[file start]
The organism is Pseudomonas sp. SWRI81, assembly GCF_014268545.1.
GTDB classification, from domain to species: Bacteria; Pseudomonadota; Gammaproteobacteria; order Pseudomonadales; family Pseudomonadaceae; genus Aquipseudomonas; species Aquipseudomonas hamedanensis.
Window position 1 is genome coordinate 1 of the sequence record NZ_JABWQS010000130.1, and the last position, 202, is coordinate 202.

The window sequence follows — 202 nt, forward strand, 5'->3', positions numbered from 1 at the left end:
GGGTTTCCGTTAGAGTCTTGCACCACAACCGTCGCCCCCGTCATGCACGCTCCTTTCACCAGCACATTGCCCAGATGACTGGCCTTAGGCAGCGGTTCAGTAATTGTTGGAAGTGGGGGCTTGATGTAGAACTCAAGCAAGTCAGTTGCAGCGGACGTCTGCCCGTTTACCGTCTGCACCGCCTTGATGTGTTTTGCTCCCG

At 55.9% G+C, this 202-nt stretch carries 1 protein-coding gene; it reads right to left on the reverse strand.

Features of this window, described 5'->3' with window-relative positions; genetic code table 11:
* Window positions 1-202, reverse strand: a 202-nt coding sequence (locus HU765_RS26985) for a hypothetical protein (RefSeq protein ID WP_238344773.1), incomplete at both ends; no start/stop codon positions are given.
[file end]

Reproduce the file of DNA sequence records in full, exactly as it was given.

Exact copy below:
The organism is Pseudomonas sp. SWRI81, assembly GCF_014268545.1.
GTDB classification, from domain to species: Bacteria; Pseudomonadota; Gammaproteobacteria; order Pseudomonadales; family Pseudomonadaceae; genus Aquipseudomonas; species Aquipseudomonas hamedanensis.
Window position 1 is genome coordinate 1 of the sequence record NZ_JABWQS010000130.1, and the last position, 202, is coordinate 202.

The window sequence follows — 202 nt, forward strand, 5'->3', positions numbered from 1 at the left end:
GGGTTTCCGTTAGAGTCTTGCACCACAACCGTCGCCCCCGTCATGCACGCTCCTTTCACCAGCACATTGCCCAGATGACTGGCCTTAGGCAGCGGTTCAGTAATTGTTGGAAGTGGGGGCTTGATGTAGAACTCAAGCAAGTCAGTTGCAGCGGACGTCTGCCCGTTTACCGTCTGCACCGCCTTGATGTGTTTTGCTCCCG

At 55.9% G+C, this 202-nt stretch carries 1 protein-coding gene; it reads right to left on the reverse strand.

Features of this window, described 5'->3' with window-relative positions; genetic code table 11:
* Window positions 1-202, reverse strand: a 202-nt coding sequence (locus HU765_RS26985) for a hypothetical protein (RefSeq protein ID WP_238344773.1), incomplete at both ends; no start/stop codon positions are given.